“The pastors and the faithful of Mozambique need to further develop a culture of encounter”, the Pope observes. “Jesus asks only one thing: that you go out in search of the neediest”. Among these, he mentions the victims of the natural disasters that recently sowed destruction, suffering and death throughout the country, thus increasing the number of displaced persons and refugees. “These people need us to share in their suffering, their worries, their problems. They need us to look upon them with love and you must reach out to them, like Jesus”.

Finally, the Pope offers an overview of all Mozambique, where the tensions and conflicts of recent years have undermined the social fabric, destroyed families and jeopardised the future of thousands of young people. “The most effective way of opposing the mentality of arrogance and inequality, as well as social divisions, it to invest in the field of education, which teaches the young to think critically, and offers a path towards maturity in values. In this sense, it is appropriate to raise awareness among leaders in society and to revive pastoral ministry in universities and schools, combining the task of education with the proclamation of the Gospel. The needs are so great that they cannot be satisfied simply through individual initiatives or by a union of individuals educated in individualism. Community networks are needed to respond to social problems. There is a need for a union of forces and unity of direction: in this, the Episcopal Conference may help as it has among its functions the unitary dialogue with the political authority for the whole territory. In this respect, I encourage a decisive implementation of good relations with the government, not of dependency, but rather of solid collaboration”.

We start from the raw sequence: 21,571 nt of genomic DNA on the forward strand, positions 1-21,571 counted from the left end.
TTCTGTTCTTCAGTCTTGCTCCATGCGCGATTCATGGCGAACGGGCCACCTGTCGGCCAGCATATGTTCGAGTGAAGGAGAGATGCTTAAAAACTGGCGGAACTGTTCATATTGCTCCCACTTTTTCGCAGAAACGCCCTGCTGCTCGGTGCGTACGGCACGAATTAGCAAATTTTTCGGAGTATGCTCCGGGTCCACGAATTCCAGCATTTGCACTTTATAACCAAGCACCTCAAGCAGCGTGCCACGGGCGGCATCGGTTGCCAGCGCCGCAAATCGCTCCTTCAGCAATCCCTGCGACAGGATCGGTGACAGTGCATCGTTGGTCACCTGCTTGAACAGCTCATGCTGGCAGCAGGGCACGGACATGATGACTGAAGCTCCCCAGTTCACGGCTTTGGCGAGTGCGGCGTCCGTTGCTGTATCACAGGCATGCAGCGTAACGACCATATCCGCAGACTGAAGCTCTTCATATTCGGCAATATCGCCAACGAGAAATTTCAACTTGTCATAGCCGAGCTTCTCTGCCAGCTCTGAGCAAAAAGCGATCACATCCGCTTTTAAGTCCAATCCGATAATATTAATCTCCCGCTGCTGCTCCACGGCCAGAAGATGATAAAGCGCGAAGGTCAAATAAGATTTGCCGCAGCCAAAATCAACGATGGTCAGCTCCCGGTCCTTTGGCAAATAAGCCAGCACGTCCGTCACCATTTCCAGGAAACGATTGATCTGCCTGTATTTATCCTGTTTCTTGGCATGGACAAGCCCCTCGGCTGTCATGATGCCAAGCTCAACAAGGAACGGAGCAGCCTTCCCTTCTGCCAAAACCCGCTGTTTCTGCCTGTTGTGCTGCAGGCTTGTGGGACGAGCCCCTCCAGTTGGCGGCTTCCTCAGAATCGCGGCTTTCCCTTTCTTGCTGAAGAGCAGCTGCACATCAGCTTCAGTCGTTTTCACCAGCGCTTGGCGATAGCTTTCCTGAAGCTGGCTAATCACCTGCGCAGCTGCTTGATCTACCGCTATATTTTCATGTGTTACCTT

“Dear bishops”, he concludes, “spare no efforts in supporting the family and in the defence of life from conception to natural death. In this sense, remember the options appropriate to one of Christ's disciples and the beauty of being a mother, accompanied by the support of the family and the local community. The family must always be defended as the main source of fraternity, respect for others and the primary path of peace”.